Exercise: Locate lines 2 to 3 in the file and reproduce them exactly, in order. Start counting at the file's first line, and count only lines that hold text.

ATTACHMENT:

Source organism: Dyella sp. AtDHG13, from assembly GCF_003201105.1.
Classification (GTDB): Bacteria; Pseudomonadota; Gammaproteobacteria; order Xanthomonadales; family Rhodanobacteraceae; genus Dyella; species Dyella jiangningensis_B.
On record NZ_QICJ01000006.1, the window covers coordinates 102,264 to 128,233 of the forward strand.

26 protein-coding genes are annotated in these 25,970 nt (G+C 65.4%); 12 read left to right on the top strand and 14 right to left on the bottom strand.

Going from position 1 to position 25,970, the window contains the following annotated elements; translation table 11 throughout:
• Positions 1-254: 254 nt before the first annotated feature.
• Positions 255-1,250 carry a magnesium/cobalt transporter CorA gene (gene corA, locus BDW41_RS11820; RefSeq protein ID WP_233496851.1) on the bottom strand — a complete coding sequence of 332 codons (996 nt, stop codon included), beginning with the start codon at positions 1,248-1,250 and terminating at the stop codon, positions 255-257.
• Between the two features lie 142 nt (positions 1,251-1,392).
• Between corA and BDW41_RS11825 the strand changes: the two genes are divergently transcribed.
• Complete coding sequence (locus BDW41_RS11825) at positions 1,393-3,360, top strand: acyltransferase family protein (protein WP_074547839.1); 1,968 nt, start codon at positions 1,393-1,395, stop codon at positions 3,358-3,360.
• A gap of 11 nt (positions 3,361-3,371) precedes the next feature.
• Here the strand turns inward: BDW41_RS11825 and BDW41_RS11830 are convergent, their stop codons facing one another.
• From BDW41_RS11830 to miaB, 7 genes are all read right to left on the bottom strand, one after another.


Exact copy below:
Classification (GTDB): Bacteria; Pseudomonadota; Gammaproteobacteria; order Xanthomonadales; family Rhodanobacteraceae; genus Dyella; species Dyella jiangningensis_B.
On record NZ_QICJ01000006.1, the window covers coordinates 102,264 to 128,233 of the forward strand.